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The authors have adequately addressed all the points raised by the reviewers.
The authors have adequately addressed my previous comments.
The changes to the manuscript have improved the clarity of the aims and more clearly described how this work contributes to the field of research.
The addition of a section assessing validity of the database by comparing with published systematic reviews is very useful.
No additional comments
I have a few minor additions to the reviewers' suggestions below:
Line 79: please reference the PRISMA guidelines
Line 101: spell out "3"
Figure 2: Needs a more detailed description (e.g. What is the "Field" you are refering to? What is plotted?). State what comparisons the P values for 2C and 2D are based on. The Y axis label for 2D is missing "%"
Please see general comments for the authors
Please see general comments for the authors
Please see general comments for the authors
November 17, 2015
Title: A systematic review of pediatric clinical trials of high dose vitamin D: Many publications, little quality evidence
Summary: The stated objectives of the study are to identify and summarize the literature on pediatric clinical trials of high dose vitamin D; to determine areas of high quality evidence to evaluate the benefits of high dose vitamin D on clinically relevant outcomes; and to develop a resource that makes the literature immediately accessible to clinicians, researchers and policy makers. The authors conducted a systematic review of trials up to January 2015 in which doses higher than 400 IU (< 1 year) or 600 IU (≥1 year) were included. The manuscript did not include any efficacy assessments or meta-analyses, but did made referral to an online resource that summarizes identified pediatric clinical trials of vitamin D. The authors conclude that despite the large number of trials, few trials were able to provide answers on clinical efficacy.
Assessment: The manuscripts addressed a contemporary research issue in the light of debates on recommendations for vitamin D supplement doses. Strengths of this study include the thorough systematic review conducted. The methodology for identifying and classifying the studies was sound. The consideration of studies in other languages was also a strength of the study. The online summary of the retrieved pediatric clinical trials seems a very valuable resource for researchers interested in conducting meta-analyses in the field of vitamin D supplementations in pediatric populations.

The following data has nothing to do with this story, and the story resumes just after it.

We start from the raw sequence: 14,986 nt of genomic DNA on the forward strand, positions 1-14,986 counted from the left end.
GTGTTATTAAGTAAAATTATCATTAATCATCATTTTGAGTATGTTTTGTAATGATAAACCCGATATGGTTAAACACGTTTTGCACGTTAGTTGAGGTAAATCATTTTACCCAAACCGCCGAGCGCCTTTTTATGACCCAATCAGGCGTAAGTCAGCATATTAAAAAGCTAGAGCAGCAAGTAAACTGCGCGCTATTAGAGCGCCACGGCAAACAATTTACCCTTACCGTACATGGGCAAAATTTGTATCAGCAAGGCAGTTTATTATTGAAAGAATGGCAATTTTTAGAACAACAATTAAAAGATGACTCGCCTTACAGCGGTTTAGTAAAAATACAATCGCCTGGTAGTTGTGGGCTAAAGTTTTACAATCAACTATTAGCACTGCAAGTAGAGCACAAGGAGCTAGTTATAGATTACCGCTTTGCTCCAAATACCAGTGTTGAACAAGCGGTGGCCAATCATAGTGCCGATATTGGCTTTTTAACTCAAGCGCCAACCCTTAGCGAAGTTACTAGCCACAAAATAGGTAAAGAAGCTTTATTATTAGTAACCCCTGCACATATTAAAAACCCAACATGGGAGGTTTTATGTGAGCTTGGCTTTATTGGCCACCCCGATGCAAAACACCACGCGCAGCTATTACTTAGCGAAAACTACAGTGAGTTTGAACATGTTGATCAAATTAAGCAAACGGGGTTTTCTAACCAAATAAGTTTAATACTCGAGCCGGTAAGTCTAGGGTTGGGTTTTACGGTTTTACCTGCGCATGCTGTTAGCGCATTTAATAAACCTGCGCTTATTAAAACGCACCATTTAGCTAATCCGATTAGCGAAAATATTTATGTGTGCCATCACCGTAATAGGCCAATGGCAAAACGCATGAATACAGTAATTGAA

• It was surprising that the manuscript stopped after presenting descriptives of the clinical trials and no efficacy assessment or meta-analyses were included. It gave the dissatisfaction of watching two periods of a good hockey match and to come to realize that the third period will not be played. We have not seen this format before and are not sure how readers will appreciate this ‘half manuscript’.
• As it stands, the manuscript leaves the reader wondering what the importance of this descriptive work is? For instance, the reader may wonder this where the authors mention and illustrate that the numbers of studies being published are increasing. Does it matter whether this increase is linear or exponential? Throughout the Discussion section there is this “so what?” that begs to be answered after reading the descriptive.
• The authors should consider including a summary table of the 169 articles included in the review. And to include the citations.
• The title of the paper should be revised. The current title is inappropriate for several reasons including the use of the term “evidence”. It is the meta-analysis that would establish the evidence rather than a narrative and since there were no meta-analyses there is no evidence that arises from this manuscript. A proper title should align with the study objectives. This could be along the lines of the objective as stated in lines 68… “A description of methodologies and outcome measures of pediatric clinical trials of vitamin D.”
• There are references to “high dose” and “low dose” in the paper which needs clarification. To characterize dosage, there is the need for a combination of the quantity of the dosage and frequency of the dosage. For example, 4000 IU per day may be considered high, and 4000 IU per month considered low. Additionally, because this is among children (who very substantial in body weight), there is the need to further take into account body weight when speaking to high and low. As such, doses are ideally expressed at IU per day per kg body weight.
• The authors state that the online resource would be useful to researchers, clinicians and policy makers. Agreed that this is very useful to researchers who are at the point to conducting meta-analyses. But the use to clinicians and policy makers is unclear. Could the authors justify/clarify this?